Australia’s parliament on Thursday officially passed an effective law, effectively forcing tech titans to pay for news content following intense public opposition from Facebook and Google.
The first-of-its-kind measure approved its last hurdle when Parliament approved a set of amendments made to appease Facebook, which last week barred Australian users from viewing or sharing news articles.
Australian lawmakers said the legislation, which would come into force, would remove a “bargaining power imbalance” between tech platforms and news publishers, although its finalization gives Facebook and Google more avenues for negotiation.
Australian Treasurer Josh Friedenberg and Communications Minister Paul Fletcher said, “The code will ensure that the news media business pays considerable remuneration for the content they create, helping to sustain public interest journalism in Australia.” joint statement.
Officials pushed the law forward even after Facebook blackout five days of news in Australia, an unprecedented move that sparked widespread outrage.
Google threatened to shut down its search engine in Australia when the proposal became law, but the Silicon Valley giant adopted a more consensual approach to deal with publishers, including News Corp, which owns the post .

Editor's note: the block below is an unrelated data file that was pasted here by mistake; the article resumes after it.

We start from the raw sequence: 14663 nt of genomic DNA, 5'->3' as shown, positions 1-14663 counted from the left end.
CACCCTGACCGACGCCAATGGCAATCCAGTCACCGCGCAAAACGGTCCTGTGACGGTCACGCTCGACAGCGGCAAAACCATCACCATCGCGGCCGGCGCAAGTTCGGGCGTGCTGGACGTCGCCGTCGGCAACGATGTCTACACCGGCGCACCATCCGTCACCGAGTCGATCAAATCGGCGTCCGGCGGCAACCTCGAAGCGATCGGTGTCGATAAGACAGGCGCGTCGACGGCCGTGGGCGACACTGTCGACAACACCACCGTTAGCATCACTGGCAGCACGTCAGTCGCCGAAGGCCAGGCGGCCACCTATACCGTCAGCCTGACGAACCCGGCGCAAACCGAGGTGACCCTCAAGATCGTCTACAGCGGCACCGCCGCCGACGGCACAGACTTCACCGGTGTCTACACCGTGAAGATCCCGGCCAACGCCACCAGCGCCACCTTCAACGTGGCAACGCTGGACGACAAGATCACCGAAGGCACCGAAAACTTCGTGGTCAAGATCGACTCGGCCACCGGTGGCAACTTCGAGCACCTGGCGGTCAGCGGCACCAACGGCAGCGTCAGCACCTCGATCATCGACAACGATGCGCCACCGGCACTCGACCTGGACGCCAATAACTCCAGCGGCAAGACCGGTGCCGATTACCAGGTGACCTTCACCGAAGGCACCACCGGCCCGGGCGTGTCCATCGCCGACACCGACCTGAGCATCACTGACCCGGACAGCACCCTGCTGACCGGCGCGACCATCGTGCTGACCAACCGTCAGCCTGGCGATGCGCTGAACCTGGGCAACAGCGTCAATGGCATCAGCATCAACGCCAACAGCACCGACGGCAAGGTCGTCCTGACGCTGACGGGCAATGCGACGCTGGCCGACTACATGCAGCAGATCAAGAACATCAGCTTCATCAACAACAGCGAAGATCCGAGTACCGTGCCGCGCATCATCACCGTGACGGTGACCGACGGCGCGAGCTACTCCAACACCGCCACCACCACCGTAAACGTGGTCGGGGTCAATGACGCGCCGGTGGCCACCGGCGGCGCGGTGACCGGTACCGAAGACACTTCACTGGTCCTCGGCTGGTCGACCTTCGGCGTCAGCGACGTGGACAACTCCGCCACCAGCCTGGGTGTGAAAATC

Facebook halted its news this week after reaching an agreement with Australian lawmakers over amendments to the law. A significant change gave Friedenberg the discretion to decide that either Facebook or Google need not be subject to the code if they “significantly contribute to the sustainability of the Australian news industry.”
Companies will have more time to negotiate with publishers before being forced into deals through arbitration, a process in which a third party will decide how much technology platforms should pay.
Facebook’s vice president of global affairs Nick Clegg said in a blog post this week, “The Australian government has agreed to the changes, which means fair negotiations are encouraged without the threat of heavy and unpredictable arbitration.” . “
Rod Sims, chairman of the Australian Competition and Consumer Commission who originally drafted the legislation, said the lawmakers of the version approved, even though Tech veterans had little time to deal with publishers.
“[These] Sims said, things take time. “Google and Facebook do not have unlimited resources to talk to everyone. I think it’s got a long way to play. “
With post wires